As noknojon points out, the PRO version of MBAM behaves quite differently than the Free version. I ran the Free version for almost a year and then decided to upgrade, which has been a huge plus for me, as I don't always practice the Safe Surfing that most BC members recommend. :whistle:

When I'm out poking around on the less-than-friendly websites on the Internet, sometimes my MBAM will block something nasty, and at other times, my avast! will kick in and say, "oh, no Winterland, perhaps you shouldn't go to that website!"


If you are only running the Free versions of (fill in the blank) I can't stress enough to make sure everything is up to date and that you actually run Full Scans with what ever app you decide to use because, as noknojon points out, the Free versions will find infections, where as some/most of the Paid versions will (most of the time) attempt to prevent infections from happening in the first place.

I use MBAM Pro in concert with avast! on one machine and MBAM Free with MSE on another machine, and so far things everything has worked well.

Hope that helps.

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#6 Queen-Evie

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Posted 29 April 2012 - 07:33 AM

Malware comes in so many forms that multiple, overlapping tools are needed to maximize your protection.

Each program is different. One may find something another didn't find.

The most important thing is to use REPUTABLE programs.

#7 quietman7

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Posted 30 April 2012 - 07:24 AM

No single product is 100% foolproof and can prevent, detect and remove all threats at any given time. Just because an anti-virus detected threats which Malwarebytes missed, does not make it more effective as both are needed...they scan for different things.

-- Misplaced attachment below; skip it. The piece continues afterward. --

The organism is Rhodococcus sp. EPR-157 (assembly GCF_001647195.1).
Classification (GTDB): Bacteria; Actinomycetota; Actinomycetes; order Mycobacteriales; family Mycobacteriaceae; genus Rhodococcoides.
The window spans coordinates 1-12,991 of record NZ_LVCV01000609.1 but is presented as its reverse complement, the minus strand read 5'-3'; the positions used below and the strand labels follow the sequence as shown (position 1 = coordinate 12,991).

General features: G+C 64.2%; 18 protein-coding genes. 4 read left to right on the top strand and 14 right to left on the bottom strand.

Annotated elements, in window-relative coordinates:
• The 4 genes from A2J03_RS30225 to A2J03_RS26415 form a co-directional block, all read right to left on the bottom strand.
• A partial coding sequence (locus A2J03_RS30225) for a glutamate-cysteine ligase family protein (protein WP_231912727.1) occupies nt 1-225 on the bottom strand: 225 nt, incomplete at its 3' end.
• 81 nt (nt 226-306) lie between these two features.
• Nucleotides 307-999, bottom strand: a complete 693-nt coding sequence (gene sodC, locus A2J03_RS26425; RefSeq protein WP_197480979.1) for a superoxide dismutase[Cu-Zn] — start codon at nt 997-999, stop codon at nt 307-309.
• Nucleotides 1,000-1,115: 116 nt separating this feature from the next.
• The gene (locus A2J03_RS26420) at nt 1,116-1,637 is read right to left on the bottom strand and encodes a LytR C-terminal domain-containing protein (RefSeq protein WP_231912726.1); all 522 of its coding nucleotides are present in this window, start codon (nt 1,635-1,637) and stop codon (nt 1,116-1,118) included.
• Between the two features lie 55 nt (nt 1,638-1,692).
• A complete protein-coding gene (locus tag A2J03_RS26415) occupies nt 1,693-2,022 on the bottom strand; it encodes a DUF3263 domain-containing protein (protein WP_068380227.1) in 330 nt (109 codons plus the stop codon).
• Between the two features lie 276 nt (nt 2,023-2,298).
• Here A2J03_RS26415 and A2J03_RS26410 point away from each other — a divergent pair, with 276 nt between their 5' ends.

Further, the security community is in a constant state of change as new infections appear and it takes time for them to be reported, samples collected, analyzed, and tested by anti-vendors. Security vendors use different scanning engines and different detection methods such as heuristic analysis or behavioral analysis which can account for discrepancies in scanning outcomes. Depending on how often the anti-virus or anti-malware database is updated can also account for differences in threat detections.

When compared to other security tools like Spybot S&D and Ad-Aware, the advantage of Malwarebytes Anti-Malware is that it uses a proprietary low level driver similar to some anti-rootkit (ARK) scanners to locate hidden files and special techniques which enable it to detect a wide spectrum of threats including active rootkits. IMO it has proven more effective than many of the stand-alone ARK tools which are available. Malwarebytes intentionally does not search for and remove cookies which pose no significant threat. The research team investigates new rogue applications and malicious files so the database is usually updated several times a day in an aggressive effort to keep it current. Scanning is performed quickly while other tools can take hours.

Malwarebytes Anti-Malware is designed to remove malware as effectively with a Quick Scan as it will with a Full Scan which takes much longer to complete. Both scans use heuristics that bypasses polymorphic blackhat packers & encryption, MD5 Hash, check memory (loaded .exes and .dlls), unique strings, autostart load points and hotspots (everywhere current malware is known to load from) and multiple other malware checks which are not discussed in public to safeguard the program from malware writers who would use that information for nefarious purposes.

You may also want to read: Glossary of Malware Related Terms